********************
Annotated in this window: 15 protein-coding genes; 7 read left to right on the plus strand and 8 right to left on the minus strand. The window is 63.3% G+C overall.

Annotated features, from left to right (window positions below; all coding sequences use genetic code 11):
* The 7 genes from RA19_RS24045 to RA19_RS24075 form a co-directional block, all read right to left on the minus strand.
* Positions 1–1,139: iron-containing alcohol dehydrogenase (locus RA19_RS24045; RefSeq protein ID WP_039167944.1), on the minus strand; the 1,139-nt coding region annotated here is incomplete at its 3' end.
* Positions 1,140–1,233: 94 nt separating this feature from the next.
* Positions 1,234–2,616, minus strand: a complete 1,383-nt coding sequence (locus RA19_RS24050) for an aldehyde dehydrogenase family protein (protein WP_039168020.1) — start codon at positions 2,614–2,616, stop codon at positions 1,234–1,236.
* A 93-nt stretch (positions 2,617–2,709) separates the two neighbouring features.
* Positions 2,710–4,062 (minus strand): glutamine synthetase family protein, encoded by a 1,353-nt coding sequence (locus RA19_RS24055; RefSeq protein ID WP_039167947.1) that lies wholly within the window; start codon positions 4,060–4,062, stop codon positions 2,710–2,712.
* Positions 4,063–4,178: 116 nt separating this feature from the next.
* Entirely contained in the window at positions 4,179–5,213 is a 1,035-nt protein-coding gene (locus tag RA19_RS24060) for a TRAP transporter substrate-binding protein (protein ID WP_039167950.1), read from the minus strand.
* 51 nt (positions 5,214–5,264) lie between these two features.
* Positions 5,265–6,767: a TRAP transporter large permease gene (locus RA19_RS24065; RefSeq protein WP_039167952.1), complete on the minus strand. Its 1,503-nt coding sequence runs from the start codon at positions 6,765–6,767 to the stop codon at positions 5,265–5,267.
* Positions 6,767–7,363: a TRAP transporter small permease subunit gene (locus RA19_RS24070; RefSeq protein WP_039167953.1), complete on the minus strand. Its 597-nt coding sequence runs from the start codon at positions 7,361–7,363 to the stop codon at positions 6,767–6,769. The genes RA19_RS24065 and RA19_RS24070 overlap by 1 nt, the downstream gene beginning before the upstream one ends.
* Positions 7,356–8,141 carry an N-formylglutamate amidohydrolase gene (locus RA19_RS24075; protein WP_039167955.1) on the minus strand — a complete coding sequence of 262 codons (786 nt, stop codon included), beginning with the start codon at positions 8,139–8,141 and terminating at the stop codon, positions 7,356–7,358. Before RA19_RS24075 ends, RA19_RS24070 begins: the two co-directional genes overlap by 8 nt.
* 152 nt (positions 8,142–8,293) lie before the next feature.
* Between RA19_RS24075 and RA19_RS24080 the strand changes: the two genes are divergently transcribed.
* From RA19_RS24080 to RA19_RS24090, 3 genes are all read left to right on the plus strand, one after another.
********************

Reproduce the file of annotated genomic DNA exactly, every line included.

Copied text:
Annotated in this window: 15 protein-coding genes; 7 read left to right on the plus strand and 8 right to left on the minus strand. The window is 63.3% G+C overall.

Annotated features, from left to right (window positions below; all coding sequences use genetic code 11):
* The 7 genes from RA19_RS24045 to RA19_RS24075 form a co-directional block, all read right to left on the minus strand.
* Positions 1–1,139: iron-containing alcohol dehydrogenase (locus RA19_RS24045; RefSeq protein ID WP_039167944.1), on the minus strand; the 1,139-nt coding region annotated here is incomplete at its 3' end.
* Positions 1,140–1,233: 94 nt separating this feature from the next.
* Positions 1,234–2,616, minus strand: a complete 1,383-nt coding sequence (locus RA19_RS24050) for an aldehyde dehydrogenase family protein (protein WP_039168020.1) — start codon at positions 2,614–2,616, stop codon at positions 1,234–1,236.
* A 93-nt stretch (positions 2,617–2,709) separates the two neighbouring features.
* Positions 2,710–4,062 (minus strand): glutamine synthetase family protein, encoded by a 1,353-nt coding sequence (locus RA19_RS24055; RefSeq protein ID WP_039167947.1) that lies wholly within the window; start codon positions 4,060–4,062, stop codon positions 2,710–2,712.
* Positions 4,063–4,178: 116 nt separating this feature from the next.
* Entirely contained in the window at positions 4,179–5,213 is a 1,035-nt protein-coding gene (locus tag RA19_RS24060) for a TRAP transporter substrate-binding protein (protein ID WP_039167950.1), read from the minus strand.
* 51 nt (positions 5,214–5,264) lie between these two features.
* Positions 5,265–6,767: a TRAP transporter large permease gene (locus RA19_RS24065; RefSeq protein WP_039167952.1), complete on the minus strand. Its 1,503-nt coding sequence runs from the start codon at positions 6,765–6,767 to the stop codon at positions 5,265–5,267.
* Positions 6,767–7,363: a TRAP transporter small permease subunit gene (locus RA19_RS24070; RefSeq protein WP_039167953.1), complete on the minus strand. Its 597-nt coding sequence runs from the start codon at positions 7,361–7,363 to the stop codon at positions 6,767–6,769. The genes RA19_RS24065 and RA19_RS24070 overlap by 1 nt, the downstream gene beginning before the upstream one ends.
* Positions 7,356–8,141 carry an N-formylglutamate amidohydrolase gene (locus RA19_RS24075; protein WP_039167955.1) on the minus strand — a complete coding sequence of 262 codons (786 nt, stop codon included), beginning with the start codon at positions 8,139–8,141 and terminating at the stop codon, positions 7,356–7,358. Before RA19_RS24075 ends, RA19_RS24070 begins: the two co-directional genes overlap by 8 nt.
* 152 nt (positions 8,142–8,293) lie before the next feature.
* Between RA19_RS24075 and RA19_RS24080 the strand changes: the two genes are divergently transcribed.
* From RA19_RS24080 to RA19_RS24090, 3 genes are all read left to right on the plus strand, one after another.